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Enrique Adolfo Jimenez Airport

Enrique Adolfo Jiménez Airport
Aeropuerto Enrique Adolfo Jiménez

Enrique Adolfo
Jiménez Airportt
Enrique Adolfo
Jiménez Airportt (Panama)
Airport type Public
Location Colón, Panama
Elevation AMSL 8 m / 25 ft
Coordinates 09°21′24″N 79°52′03″W / 9.35667°N 79.8675°W / 9.35667; -79.8675Coordinates: 09°21′24″N 79°52′03″W / 9.35667°N 79.8675°W / 9.35667; -79.8675
Direction Length Surface
m ft
18 / 36 1829 6001 asphalt
Timezone is Eastern (UTC - 5 hours)

Enrique Adolfo Jiménez Airport (Spanish: Aeropuerto Enrique Adolfo Jiménez) (IATA: ONX, ICAO: MPEJ) is a commercial airport located in Colón, Panama, offering scheduled airline flights to the national capital, Panama City, and to other destinations.

Prior to its use as a civil airport, the facility was a United States Army (later USAF) military airfield, established in 1918. It was turned over to the Panama Canal Zone government in 1949, and was converted into a civil airport. United States control over the airport ended in 1979 with the turnover of the Panama Canal Zone to the government of Panama.


Initially established as Coco Walk Aerodrome in March 1918

Renamed France Field in 1918.
Renamed France Air Force Base on 26 March 1948
Closed on 1 November 1949

Major commands to which assigned

  • Panama Canal Department, March 1918
  • Panama Canal Air Force, 19 October 1940
Redesignated: Caribbean Air Force, 5 August 1941
Redesignated: Sixth Air Force, 18 September 1942
Redesignated: Caribbean Air Command, 31 July 1946-28 May 1949

Major units assigned

Operational history

France Field, 4 December 1920. The sheds in the foreground became Coco Solo NAS.
France Field, 4 December 1920. The sheds in the foreground became Coco Solo NAS.


What would become Enrique Adolfo Jiménez Airport has its origins before World War I, when on Sunday, 27 April 1913, the Isthmus of Panama was first overflown from a beach near Balboa, on the Pacific side, to the shores near Cristobal on the Atlantic side by an airplane. During the flight, an aerial camera was aboard the aircraft and a primitive motion picture was made of the Panama Canal, which was still not finished. It was realized by the United States authorities that it was possible that, in the future, an enemy of the United States could attack the canal, and possibly use bombs against it, carried on aircraft.

With the entry of the United States into World War I, concern for the security of the canal saw the first airborne forces of the Army being sent to the Canal Zone. Plans were made for the establishment of eight aeronautical stations, with a strength of two dirigibles and six or eight seaplanes for observation. The only site identified as immediately usable was at Coco Solo, near Colon. An emergency appropriation of $1,000,000 was rushed though Congress for this purpose. In addition to the airdrome, the facility would also house a Naval submarine base.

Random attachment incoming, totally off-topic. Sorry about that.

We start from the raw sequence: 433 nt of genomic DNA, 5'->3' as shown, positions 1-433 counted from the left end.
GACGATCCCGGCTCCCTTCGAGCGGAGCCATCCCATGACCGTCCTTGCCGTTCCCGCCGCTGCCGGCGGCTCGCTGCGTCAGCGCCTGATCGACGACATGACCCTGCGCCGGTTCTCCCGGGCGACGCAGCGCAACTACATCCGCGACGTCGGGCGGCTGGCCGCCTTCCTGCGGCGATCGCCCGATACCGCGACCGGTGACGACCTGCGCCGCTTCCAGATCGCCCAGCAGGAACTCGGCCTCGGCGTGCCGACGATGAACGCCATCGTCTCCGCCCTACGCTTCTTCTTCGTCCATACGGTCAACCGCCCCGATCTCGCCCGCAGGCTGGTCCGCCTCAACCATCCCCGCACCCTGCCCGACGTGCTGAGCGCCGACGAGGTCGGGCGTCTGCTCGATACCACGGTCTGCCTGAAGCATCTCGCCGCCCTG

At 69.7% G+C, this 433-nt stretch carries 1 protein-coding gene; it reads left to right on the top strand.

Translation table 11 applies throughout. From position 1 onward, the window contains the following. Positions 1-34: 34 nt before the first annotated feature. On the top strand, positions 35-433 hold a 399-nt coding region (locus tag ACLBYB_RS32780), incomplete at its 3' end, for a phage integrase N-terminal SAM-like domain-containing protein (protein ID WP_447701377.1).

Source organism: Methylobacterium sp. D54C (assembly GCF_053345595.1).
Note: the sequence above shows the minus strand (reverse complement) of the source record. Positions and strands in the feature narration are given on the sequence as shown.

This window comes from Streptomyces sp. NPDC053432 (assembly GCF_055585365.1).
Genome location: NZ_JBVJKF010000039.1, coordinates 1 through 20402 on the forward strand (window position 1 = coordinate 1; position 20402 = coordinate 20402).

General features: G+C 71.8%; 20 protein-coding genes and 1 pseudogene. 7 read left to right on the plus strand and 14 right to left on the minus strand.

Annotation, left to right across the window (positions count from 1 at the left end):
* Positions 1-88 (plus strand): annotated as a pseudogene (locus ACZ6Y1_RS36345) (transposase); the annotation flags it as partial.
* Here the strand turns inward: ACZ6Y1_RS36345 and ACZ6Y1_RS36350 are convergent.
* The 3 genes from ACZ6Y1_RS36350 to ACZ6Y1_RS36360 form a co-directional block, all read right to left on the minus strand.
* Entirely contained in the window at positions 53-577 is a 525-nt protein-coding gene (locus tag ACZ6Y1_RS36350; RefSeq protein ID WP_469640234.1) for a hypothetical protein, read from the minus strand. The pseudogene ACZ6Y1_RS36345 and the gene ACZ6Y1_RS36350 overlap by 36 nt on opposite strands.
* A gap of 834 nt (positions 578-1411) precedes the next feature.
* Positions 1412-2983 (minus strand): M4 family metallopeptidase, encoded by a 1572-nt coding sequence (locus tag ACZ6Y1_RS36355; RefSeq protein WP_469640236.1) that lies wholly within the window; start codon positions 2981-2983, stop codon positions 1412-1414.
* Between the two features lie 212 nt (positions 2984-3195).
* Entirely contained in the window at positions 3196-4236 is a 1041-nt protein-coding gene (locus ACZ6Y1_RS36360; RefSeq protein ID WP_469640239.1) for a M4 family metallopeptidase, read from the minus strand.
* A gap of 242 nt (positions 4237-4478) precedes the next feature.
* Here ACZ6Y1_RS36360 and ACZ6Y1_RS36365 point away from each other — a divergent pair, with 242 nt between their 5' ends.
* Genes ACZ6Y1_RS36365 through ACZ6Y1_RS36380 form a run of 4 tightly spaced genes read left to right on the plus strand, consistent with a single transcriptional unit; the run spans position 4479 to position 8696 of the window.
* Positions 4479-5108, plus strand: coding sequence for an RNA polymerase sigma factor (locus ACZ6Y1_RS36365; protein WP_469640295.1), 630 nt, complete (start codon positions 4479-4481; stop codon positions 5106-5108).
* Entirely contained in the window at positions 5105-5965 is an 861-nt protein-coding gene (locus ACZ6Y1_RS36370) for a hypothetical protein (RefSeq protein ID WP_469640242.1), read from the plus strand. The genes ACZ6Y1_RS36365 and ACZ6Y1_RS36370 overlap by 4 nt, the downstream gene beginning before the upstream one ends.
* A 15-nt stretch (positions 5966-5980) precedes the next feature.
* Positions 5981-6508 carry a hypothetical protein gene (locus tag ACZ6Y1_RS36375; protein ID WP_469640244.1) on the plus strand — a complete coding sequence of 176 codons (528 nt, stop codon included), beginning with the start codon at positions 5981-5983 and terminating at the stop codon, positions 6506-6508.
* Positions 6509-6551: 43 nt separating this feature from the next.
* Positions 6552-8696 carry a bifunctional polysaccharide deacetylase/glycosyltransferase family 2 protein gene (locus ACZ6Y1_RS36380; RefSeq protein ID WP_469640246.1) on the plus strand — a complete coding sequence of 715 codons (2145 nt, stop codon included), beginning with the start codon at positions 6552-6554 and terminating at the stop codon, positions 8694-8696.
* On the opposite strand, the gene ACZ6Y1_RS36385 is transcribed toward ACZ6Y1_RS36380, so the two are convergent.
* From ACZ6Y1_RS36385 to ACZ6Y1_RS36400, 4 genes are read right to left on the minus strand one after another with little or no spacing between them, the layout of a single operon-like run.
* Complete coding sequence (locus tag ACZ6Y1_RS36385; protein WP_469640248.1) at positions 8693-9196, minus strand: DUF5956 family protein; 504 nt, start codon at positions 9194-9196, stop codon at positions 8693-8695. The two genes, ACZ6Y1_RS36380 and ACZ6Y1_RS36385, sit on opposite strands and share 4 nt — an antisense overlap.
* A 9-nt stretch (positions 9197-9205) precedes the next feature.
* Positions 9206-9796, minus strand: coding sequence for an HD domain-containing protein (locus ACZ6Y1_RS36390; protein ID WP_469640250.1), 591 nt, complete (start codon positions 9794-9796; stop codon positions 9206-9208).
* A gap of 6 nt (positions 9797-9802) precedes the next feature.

Initially garrisoned at Ancon, the 7th Aero Squadron was organized on 29 March 1917 with 51 officers and men. The unit moved several times to temporary facilities until finally settling in at their permanent facility in a former swamp called Coco Walk in March 1918. Shortly afterwords, on 24 April 1918, 1st Lieutenant Howard J. France crashed an unidentified "hydroplane" into Gatun Lake. He was the first Army pilot killed in the Canal Zone on active duty, and France Field was named in his honor.

World War I

Almost from the beginning, it was realized that flying in the tropics was very different than in the United States. The 7th Aero Squadron flew patrols over the Canal, but only in very good weather. Patrols were flown three times a day over the Canal and in the coastal waters adjacent to the Atlantic entrance to the Canal. The aircraft used had little or no navigational equipment, basically a compass, and several aircraft were lost when the weather changed suddenly.

The early flights over the Canal Zone also performed mapping missions and both the Canal Zone and the isthmus were thoroughly explored and charted. A legacy which became quite valuable to Army and Navy personnel assigned there in succeeding decades.

With the end of the war in November 1918, the wartime forces of the United States were rapidly demobilized. In June 1919, the majority of men and aircraft of the 7th Aero Squadron were loaded onto steamers and returned home, leaving a small flight for duty at France Field.

Inter-War Years, 1919-1939

During the early 1920s, France Field was expanded, as the defense of the Panama Canal was the major overseas concern of the Air Service (moreso than the defense of the Philippines or the defense of the Hawaiian Islands). Although the 7th Aero Squadron was reduced in size after World War I, the unit remained active in the Canal Zone, undergoing several redesignations in the 1920s and 1930s.